The Houston Astros’ recent trade for former Toronto Blue Jays pitcher Roberto Osuna was met with strong reactions in sports media and social media. Many branded the Astros as “soulless” for signing a player charged with domestic assault in Canada last May.
But it’s important to separate fact from fiction in such cases and understand the reality of Osuna’s “crime,” which some TV commentators were quick to call it, as they failed to distinguish between a charge and an actual criminal act.
What happened to the centuries-old legal standard of due process, whereby a man is innocent until proven guilty and deserves his day in court?
In today’s social media-driven world of viral stories, frenzied reactions, and a climate spurred by the #MeToo movement of women fighting back against men’s abuse, it’s important to take a pause and remember that not everyone who is accused of a crime is guilty.
Unfortunately, many people are treated as guilty from the time a false accusation is made.
Just ask TV host Chris Hardwick, who was banned from work for months before his name was cleared after an ex-girlfriend made unsubstantiated claims of sexual abuse against him.
Is Osuna in a similar situation?
Only time will tell.
For now, he still faces an unresolved charge in Toronto. Osuna’s domestic assault defense lawyer was in court for his case Wednesday. But despite what he called “productive meetings with the Crown,” there was no resolution. The next hearing is set for Sept. 5.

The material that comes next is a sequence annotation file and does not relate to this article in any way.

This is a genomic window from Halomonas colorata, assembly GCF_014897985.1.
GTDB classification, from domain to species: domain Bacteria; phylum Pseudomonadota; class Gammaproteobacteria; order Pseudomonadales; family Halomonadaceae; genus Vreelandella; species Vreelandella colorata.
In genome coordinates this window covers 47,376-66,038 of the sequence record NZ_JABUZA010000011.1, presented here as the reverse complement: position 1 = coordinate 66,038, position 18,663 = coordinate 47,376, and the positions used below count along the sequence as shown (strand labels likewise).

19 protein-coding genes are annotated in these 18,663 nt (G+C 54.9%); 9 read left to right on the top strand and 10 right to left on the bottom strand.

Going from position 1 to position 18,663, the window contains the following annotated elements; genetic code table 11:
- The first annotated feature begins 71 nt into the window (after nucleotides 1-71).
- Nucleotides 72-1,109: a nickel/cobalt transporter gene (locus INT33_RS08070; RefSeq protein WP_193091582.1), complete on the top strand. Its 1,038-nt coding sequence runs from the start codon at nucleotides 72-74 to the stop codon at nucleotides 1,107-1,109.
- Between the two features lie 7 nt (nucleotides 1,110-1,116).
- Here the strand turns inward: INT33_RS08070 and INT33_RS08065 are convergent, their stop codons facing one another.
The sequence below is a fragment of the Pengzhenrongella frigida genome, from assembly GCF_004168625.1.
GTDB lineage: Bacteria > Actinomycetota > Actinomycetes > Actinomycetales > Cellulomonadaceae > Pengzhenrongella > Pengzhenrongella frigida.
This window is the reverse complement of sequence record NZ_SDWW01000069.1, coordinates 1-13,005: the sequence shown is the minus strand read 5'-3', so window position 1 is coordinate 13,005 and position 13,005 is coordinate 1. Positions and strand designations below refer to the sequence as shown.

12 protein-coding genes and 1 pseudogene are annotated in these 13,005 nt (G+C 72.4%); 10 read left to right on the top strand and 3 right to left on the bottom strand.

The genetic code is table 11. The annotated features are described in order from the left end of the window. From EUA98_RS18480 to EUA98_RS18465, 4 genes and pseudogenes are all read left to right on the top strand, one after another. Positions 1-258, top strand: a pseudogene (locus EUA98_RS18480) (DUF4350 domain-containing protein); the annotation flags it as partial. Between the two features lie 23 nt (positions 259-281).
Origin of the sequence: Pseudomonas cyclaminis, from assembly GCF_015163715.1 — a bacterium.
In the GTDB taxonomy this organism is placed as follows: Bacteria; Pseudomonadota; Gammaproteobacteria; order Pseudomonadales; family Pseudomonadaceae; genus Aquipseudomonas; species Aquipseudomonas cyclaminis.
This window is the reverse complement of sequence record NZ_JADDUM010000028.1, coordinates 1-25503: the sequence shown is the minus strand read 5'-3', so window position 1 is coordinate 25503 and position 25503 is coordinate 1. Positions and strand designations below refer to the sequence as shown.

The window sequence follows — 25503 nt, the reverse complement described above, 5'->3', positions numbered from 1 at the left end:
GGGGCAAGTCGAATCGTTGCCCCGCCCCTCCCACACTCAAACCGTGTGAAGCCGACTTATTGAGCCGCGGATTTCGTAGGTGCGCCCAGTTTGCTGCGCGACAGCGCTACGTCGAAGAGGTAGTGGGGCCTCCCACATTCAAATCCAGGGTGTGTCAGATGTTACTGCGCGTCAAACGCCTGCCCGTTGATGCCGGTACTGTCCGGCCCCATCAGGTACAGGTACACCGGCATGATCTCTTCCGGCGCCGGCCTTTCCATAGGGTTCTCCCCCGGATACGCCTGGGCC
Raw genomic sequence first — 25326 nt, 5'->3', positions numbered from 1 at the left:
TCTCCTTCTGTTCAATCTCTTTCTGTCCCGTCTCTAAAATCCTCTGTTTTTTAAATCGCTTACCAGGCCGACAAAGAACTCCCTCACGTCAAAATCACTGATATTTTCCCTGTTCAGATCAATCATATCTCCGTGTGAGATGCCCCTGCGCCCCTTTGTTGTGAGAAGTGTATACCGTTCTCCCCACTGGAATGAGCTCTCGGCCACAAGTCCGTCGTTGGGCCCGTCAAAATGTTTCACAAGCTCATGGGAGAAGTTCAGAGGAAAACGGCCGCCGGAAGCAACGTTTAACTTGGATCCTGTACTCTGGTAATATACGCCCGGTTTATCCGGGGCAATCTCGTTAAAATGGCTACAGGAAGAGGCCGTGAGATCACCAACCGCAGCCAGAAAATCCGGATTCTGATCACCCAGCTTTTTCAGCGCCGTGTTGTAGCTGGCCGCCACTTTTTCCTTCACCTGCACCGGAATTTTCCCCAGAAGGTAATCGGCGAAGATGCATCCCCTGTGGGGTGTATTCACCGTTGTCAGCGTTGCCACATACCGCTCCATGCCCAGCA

In legal circles, many believe Osuna’s charge will eventually be dropped in favor of what’s known as a “peace bond”—a Canadian term for setting a one-year period during which two parties (Osuna and his former girlfriend) are forbidden from seeing each other. At the end of that time, a new evaluation can be made.
In the end, Osuna’s “crime” may turn out to be a charge which is dropped. Or he may be convicted.
The point is that long before any of this is sorted out, pundits have lashed out viciously at Osuna. One journalist, Diana Moskovitz, of the popular sports website Deadspin, wrote that the case “has turned baseball reporters into psychics and sermonists.”
Despite their meager knowledge of the case, Moskovitz wrote, baseball writers are weighing in “as if they know exactly what happened and are competing to show who can be the most angered, the most moralistic, and the most disgusted.”
In truth, these reporters know no more than Major League Baseball, which lacks legal investigatory powers in Canada. But despite this fact, the MLB chose to punish Osuna with a 75-game suspension (ending Sunday, Aug. 5) based strictly on the charge he faced. So Osuna has lost a large chunk of his 2018 salary already, without his day in court or any legal resolution to his case.
No reasonable person would debate the fact that it’s vitally important women be protected from domestic assault and sexual abuse, but all of us must do our part to avoid following today’s societal tendency to rush to judgment, to condemn without knowledge, and to trample the legal standard of due process.
If you unfairly face a domestic assault charge yet are being branded as a criminal, the Neal Davis Law Firm stands ready to fight for you and your day in court. For a skilled legal defense team in Harris County, Fort Bend County and Montgomery County, notify our Houston-based attorneys immediately. Your future may be at stake.
Contact us today for a free and confidential legal review of your case.